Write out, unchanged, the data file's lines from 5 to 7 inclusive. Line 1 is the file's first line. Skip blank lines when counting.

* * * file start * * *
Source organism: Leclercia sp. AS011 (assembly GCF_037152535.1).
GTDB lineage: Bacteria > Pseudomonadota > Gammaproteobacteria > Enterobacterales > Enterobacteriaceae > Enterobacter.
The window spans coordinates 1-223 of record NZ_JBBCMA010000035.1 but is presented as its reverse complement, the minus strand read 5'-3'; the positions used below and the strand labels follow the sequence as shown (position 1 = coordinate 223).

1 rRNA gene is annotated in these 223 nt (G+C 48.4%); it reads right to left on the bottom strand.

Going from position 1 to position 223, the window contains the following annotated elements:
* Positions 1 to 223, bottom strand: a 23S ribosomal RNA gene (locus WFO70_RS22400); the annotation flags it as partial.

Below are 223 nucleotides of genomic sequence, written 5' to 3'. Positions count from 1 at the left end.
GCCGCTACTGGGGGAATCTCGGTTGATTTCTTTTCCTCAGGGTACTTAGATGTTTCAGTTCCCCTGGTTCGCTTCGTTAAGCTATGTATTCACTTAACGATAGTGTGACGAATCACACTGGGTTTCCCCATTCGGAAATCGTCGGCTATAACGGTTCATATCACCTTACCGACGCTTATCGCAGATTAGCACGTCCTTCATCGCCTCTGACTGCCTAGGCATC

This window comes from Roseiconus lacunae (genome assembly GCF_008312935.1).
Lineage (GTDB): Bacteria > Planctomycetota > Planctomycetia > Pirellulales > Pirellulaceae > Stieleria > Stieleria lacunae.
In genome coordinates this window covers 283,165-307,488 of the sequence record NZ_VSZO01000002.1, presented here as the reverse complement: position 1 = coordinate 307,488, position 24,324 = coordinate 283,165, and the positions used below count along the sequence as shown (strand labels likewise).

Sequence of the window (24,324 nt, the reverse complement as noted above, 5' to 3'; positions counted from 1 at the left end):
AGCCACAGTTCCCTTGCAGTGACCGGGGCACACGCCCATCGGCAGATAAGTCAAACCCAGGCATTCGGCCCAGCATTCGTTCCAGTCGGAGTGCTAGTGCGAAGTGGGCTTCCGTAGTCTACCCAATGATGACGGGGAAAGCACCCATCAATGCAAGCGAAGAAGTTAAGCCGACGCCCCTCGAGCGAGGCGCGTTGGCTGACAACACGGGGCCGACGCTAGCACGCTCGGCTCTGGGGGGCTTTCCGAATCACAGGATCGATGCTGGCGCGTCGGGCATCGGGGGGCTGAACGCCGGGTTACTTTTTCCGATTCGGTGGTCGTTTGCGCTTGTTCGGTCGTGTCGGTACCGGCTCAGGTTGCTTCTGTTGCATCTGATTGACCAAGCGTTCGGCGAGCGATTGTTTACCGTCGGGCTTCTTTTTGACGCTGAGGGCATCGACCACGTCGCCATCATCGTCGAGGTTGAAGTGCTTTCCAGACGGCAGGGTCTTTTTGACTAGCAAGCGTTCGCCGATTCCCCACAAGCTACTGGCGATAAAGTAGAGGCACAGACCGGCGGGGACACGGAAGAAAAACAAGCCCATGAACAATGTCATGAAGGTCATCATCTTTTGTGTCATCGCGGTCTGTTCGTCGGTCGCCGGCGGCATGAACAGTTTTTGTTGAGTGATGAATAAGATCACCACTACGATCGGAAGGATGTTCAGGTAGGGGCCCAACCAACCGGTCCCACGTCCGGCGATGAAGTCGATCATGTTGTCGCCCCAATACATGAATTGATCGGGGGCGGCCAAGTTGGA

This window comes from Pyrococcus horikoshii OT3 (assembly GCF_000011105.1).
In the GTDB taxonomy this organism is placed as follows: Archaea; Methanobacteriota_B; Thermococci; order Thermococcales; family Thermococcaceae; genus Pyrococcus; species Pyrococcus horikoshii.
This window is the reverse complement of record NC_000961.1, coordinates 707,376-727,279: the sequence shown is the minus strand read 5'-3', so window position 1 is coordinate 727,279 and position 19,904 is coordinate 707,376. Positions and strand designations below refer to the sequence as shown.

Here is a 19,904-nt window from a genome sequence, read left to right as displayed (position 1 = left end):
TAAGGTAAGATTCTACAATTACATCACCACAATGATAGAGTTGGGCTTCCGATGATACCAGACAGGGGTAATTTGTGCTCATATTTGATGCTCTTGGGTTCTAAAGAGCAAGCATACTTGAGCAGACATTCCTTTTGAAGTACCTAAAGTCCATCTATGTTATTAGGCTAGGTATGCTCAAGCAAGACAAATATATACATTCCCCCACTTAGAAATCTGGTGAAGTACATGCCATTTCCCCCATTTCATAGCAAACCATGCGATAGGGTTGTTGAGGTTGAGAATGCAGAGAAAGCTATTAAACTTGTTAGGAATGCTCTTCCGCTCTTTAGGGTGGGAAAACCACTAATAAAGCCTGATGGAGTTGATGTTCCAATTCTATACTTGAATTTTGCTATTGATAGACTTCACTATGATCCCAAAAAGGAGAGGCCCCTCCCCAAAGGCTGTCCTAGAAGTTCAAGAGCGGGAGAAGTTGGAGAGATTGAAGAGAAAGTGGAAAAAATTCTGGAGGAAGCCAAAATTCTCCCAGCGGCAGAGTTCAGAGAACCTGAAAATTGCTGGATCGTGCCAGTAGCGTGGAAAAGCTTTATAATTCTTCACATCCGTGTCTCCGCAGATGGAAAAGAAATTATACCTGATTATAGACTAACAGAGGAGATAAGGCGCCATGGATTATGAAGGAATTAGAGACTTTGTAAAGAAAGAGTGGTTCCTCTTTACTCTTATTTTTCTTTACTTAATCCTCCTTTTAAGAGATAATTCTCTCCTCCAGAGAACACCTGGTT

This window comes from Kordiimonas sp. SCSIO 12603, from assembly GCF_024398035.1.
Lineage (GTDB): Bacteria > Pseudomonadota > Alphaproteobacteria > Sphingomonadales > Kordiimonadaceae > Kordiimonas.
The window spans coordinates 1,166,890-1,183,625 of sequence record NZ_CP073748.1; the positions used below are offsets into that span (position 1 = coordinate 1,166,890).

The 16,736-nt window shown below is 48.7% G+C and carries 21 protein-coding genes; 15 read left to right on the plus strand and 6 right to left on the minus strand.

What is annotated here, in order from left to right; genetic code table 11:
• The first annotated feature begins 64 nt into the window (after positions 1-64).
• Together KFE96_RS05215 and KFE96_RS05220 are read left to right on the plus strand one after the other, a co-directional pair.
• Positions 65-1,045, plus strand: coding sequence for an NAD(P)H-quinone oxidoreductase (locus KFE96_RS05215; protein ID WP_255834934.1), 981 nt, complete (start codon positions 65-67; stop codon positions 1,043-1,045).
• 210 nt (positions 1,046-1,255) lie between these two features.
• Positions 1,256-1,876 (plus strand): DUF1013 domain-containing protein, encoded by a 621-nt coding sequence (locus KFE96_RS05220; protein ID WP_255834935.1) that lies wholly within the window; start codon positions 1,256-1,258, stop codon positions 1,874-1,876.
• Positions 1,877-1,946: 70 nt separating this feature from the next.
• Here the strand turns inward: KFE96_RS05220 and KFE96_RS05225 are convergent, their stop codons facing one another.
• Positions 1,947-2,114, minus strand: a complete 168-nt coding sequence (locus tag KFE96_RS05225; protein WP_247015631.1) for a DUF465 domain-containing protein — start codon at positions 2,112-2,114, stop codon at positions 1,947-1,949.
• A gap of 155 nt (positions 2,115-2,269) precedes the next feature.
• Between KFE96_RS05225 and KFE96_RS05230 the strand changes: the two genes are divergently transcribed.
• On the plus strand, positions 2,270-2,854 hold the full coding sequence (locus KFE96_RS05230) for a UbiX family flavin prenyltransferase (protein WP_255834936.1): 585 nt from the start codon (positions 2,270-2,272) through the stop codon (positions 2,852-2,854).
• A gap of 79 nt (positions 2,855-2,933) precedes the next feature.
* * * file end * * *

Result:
Going from position 1 to position 223, the window contains the following annotated elements:
* Positions 1 to 223, bottom strand: a 23S ribosomal RNA gene (locus WFO70_RS22400); the annotation flags it as partial.

Below are 223 nucleotides of genomic sequence, written 5' to 3'. Positions count from 1 at the left end.